Alzheimer’s patients may not remember the date and slowly forget a lot of things. Recent studies have shown that brain atrophy caused by Alzheimer’s disease can be reversed by deep brain stimulation in some cases.
Can Alzheimer’s disease be reversed by deep brain electrical stimulation?
Alzheimer’s disease is the most common Alzheimer’s disease. The brain atrophy caused by this disease can be reversed in some cases by giving electric shocks to degraded tissues. In addition, this may also reduce the cognitive decline associated with the disease.
Andres Lozano of Toronto Western Hospital, Canada, said that in Alzheimer’s disease, the brain, especially the hippocampus, shrinks. In addition, brain scans showed that the patient’s temporal lobe and another area called the posterior cingulate gyrus consumed less glucose than normal, indicating that these areas were shut down. Both regions play an important role in memory.
To reverse these degenerative effects, Losano and his team used deep brain stimulation (DBS) to apply electrical signals to the brain by implanting electrodes.
The researchers put electrodes into the brains of six people who were diagnosed with Alzheimer’s disease a year or more ago. The electrodes are placed next to a bunch of nerve cells in the brain called fornix, which connect the hippocampus. The electrode is left here, releasing 130 tiny electrical stimuli per second.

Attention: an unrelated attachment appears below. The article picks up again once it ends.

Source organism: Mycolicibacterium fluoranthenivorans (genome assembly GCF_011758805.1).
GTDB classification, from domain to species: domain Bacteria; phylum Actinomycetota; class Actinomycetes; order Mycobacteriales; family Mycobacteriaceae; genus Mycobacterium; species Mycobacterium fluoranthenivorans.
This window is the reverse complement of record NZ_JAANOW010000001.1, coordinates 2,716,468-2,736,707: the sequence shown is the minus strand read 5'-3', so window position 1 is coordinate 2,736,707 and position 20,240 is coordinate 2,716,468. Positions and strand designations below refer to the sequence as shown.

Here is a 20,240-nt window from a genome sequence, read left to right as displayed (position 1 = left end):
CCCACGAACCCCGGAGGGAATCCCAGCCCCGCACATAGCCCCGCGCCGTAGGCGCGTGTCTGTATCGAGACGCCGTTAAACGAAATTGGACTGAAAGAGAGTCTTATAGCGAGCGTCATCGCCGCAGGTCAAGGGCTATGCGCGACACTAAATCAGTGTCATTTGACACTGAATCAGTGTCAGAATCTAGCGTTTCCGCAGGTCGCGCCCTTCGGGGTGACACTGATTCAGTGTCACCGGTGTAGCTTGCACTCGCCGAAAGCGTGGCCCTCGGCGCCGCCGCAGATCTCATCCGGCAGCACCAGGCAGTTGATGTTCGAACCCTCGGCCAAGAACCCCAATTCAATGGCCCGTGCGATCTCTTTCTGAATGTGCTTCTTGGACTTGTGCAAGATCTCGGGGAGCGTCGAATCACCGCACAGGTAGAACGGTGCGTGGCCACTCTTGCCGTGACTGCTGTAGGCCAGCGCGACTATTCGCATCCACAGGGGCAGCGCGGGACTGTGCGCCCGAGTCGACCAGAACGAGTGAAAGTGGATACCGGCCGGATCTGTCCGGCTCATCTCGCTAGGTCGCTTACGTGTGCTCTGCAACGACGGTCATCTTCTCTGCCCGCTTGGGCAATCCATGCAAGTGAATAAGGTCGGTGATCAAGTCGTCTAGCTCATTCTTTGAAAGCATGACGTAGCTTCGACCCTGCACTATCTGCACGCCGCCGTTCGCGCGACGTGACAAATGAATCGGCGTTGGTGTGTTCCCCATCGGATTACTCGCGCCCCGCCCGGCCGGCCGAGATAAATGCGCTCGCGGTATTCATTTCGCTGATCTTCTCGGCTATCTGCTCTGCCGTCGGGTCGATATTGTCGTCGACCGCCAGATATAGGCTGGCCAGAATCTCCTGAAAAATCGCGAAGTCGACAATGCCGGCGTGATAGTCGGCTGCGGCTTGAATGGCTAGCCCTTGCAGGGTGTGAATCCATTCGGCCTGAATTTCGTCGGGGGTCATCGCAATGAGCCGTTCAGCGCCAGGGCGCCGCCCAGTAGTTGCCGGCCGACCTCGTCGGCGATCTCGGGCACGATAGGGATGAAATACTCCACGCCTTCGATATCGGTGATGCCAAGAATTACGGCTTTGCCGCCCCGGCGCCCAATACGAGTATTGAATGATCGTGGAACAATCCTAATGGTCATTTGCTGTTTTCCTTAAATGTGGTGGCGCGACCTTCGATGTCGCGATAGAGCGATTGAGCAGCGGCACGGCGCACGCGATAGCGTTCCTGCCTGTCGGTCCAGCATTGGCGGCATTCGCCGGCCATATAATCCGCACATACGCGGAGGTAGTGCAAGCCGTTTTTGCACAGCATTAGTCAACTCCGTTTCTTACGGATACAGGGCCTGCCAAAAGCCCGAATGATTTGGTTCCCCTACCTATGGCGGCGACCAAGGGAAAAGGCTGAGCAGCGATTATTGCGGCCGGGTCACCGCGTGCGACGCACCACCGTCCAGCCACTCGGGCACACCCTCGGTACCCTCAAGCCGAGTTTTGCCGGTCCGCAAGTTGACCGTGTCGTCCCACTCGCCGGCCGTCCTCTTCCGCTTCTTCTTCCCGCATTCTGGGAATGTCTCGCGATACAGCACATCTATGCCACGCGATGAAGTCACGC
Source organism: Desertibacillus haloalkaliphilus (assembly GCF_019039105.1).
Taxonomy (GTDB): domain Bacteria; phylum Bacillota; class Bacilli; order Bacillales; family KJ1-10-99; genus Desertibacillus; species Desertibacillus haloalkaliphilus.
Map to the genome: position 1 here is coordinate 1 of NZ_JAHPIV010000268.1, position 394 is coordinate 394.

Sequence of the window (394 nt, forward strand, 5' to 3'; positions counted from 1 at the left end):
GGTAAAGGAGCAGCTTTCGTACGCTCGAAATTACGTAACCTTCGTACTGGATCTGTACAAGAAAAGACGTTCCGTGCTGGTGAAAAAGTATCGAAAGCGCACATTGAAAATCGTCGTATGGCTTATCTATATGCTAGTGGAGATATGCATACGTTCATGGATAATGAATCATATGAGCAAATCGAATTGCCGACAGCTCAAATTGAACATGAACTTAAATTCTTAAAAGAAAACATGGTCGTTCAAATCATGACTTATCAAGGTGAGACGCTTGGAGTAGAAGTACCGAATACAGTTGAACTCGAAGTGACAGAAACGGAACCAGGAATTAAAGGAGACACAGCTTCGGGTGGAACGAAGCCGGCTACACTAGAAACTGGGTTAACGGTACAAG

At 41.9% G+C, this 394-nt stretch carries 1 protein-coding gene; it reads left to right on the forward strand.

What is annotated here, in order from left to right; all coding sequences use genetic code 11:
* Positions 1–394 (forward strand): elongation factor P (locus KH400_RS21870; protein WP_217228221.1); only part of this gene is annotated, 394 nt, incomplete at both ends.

A follow-up test after 1 year showed that the problem of reduced glucose consumption in the temporal lobe and posterior cingulate gyrus was reversed in 6 people. >
At the annual meeting of the society of neuroscience held in Washington, D.C., on November 12-16, the researchers said they had begun to study the effect of this method on the hippocampus. Among the six people, the hippocampus shrank in four and grew in two.
Losano said that the hippocampus of the two people not only did not shrink, but also grew up. One person grew by 5% and the other by 8%. The test also showed that these two people seemed to perform better than expected in cognitive function, although the other four did not perform well.
Researchers don’t know why this treatment works, but the team’s recent experiments in mice suggest that electrical stimulation may promote the generation of new neurons in the brain. Deep electrical stimulation of the mouse brain also stimulates protein production, prompting neurons to form new connections.
Researchers are now embarking on an experiment involving about 50 people. Losano pointed out that about 90000 Parkinson’s patients worldwide are already receiving deep brain stimulation. If this method can be used to treat Parkinson’s disease, it may also be used to treat Alzheimer’s disease.